It’s Week 11 here (the final week of Fall term) and I just completed reviewing 11 student essays (give or take a few), and it feels like the 11th hour, so I am in an “11” kind of mood. This is good because I have 11 things for this Top 10 List Of Things I’d Like People To Learn.
[Oh, and to be clear, “People” in the title of my list do not equal “my students.” I have a separate list for what I’d like my students to learn; appropriately, that list resides in my syllabus.]
I’ve been formulating this list while walking my dog every morning because that’s (the only time) when I have the space and solitude to think. Usually I spend this time thinking through projects at work, creating my grocery or to-do lists, or mentally remodeling my kitchen (and oh my! if you could only see what I see, you’d have pot rack and island envy!). But about 11 weeks ago (of course), before the hectic nature of Fall Term was upon me, I read a similar list, and so I decided to dedicate some of my dog-walking-meditation time to the topic.
My god -- I mean, my dog -- Oscar.
I start at the top with #11, though they are in no order of priority or importance. I’d like people to learn all of them, equally. I begin with one about walking my dog because it is an ongoing challenge that Oscar and I face during our morning workouts and it directly affects our ability to get our thinking done.
11. Please learn how to walk your dog so your dog doesn’t decide to come meet my dog (in the dark!). A leash might help with that. (Owner of the bouncy, barky labradoodle, I’m requesting this of you specifically; Oscar doesn’t like labradoodle surprises that early in the morning. We get, as you well know, kind of cranky when your barky, bouncy doodle comes bounding up to us, from behind, at full speed.)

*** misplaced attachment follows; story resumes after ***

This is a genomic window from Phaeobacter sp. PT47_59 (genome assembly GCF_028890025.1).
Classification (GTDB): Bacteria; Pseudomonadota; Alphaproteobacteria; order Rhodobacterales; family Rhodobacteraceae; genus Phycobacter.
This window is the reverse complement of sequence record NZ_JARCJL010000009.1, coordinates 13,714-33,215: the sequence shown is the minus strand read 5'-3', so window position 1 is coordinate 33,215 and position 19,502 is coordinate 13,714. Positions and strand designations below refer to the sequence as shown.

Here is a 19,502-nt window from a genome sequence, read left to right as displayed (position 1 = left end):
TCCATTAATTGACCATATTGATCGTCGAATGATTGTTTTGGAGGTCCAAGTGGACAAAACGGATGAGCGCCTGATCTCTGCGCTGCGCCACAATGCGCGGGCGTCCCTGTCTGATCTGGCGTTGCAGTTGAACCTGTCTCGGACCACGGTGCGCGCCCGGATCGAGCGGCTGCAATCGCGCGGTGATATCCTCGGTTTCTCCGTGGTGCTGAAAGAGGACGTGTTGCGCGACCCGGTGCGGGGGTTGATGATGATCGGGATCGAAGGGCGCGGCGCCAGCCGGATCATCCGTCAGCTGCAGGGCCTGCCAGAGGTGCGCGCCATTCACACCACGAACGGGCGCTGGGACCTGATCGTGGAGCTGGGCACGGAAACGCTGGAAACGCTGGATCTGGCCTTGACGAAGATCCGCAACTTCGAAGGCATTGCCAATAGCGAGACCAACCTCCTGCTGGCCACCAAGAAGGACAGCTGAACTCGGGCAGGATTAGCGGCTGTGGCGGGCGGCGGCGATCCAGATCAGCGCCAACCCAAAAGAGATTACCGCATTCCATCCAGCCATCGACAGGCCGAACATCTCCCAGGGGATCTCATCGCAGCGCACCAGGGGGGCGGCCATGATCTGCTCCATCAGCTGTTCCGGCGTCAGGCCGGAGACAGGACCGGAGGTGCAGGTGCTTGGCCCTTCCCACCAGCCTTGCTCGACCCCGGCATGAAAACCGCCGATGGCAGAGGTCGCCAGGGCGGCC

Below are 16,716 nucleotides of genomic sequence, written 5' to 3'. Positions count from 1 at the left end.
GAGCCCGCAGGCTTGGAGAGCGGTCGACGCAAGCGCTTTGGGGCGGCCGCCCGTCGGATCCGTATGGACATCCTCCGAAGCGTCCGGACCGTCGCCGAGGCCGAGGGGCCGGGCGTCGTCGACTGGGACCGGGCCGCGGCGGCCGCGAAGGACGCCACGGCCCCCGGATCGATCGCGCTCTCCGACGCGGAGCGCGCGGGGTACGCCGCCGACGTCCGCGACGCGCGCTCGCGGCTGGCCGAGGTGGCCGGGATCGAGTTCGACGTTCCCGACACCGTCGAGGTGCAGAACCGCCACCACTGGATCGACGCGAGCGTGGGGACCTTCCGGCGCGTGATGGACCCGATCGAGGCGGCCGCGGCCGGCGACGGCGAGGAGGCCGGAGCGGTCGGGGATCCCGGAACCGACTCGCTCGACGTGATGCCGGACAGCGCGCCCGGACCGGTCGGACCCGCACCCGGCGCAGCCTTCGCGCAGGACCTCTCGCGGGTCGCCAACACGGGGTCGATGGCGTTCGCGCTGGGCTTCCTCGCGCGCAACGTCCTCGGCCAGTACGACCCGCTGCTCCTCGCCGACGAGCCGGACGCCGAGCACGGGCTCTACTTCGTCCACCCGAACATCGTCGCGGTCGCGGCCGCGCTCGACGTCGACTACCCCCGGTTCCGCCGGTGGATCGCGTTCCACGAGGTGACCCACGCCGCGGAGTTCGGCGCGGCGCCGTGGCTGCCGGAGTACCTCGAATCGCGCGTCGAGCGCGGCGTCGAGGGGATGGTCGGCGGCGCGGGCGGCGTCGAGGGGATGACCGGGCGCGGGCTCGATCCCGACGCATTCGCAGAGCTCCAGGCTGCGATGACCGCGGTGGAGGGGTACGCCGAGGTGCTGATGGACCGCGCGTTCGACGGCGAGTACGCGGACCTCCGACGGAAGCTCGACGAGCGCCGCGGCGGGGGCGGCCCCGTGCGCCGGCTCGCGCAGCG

10. Please learn the difference between affect and effect and between imply and infer. Also, a colleague recently brought to my attention the frequent confusion about the terms irony and sarcasm (prompting him to go so far as to write an eloquent treatise on appropriate usage of said terms), so for his benefit, let me add these to the list as well.
9. Please learn that turn signals can save lives. Or at least make you a more likable and considerate driver. (Chip – that one is just for you. You’re welcome.)
8. Please learn the correct and effective use of “Reply All” in an email.
7. Please learn to use your words instead of throwing a tantrum if you don’t like something. (This one is mostly for the toddlers out there, but it applies to a few adults I know too.)
6. Please, please, please learn to use Google Calendar to schedule a meeting with me instead of sending a minimum of 12 emails back and forth over a 2 week-period. (It’s a productivity tool, folks.)
5. Please learn that grading, learning assessment, and measuring learning are different; they can be aligned (and should be aligned if you’re going to do them all), but they are not necessarily the same thing. Please stop conflating them.
4. Please learn that guacamole is made with avocado as an ingredient; however, avocado is not the only ingredient.
3. Please learn how to correctly and effectively use “CC” (and “BCC” for that matter) in an email. (Yeah, these email things get to me. I mean, it’s old technology now and we still don’t know how to use it? Really?!?)
2. Please learn to substitute good vegetable broth for beef or chicken broth in French Onion Soup. You can do so and not lose any substance, and in many cases you can substantially enhance the flavor not to mention the nutritional value by doing so. (Just once I’d like a restaurant to make French Onion Soup with wild mushroom broth. It’s so good when I make it at home, and on the rare occasion that I eat out at a place that serves French Onion Soup, I’d just like it as an option.)
1. Please learn that deadlines and meeting times are most often in place for a reason. It may not be your reason, but they are there for a reason. (This may need to be a lesson in courtesy, time-management, or awareness, depending on the offender. Come to think about it, it may need to be a lesson in how to use Google Calendar!)
That concludes my list. It may very well conclude my use of Top # lists in this here blog as well because I’m just not very adept at making them (as I’ve just demonstrated). And, I may need a follow-up post in which I provide tutorials for each of these; I mean, what fun is it to arrogantly declare what other people should learn without getting to teach?
Since someone, waaay back 11 weeks ago, prompted me to consider the question, I’d love to hear it from you, too: what are the things you’d really like people to learn? (Keep it clean, people. Keep it clean.)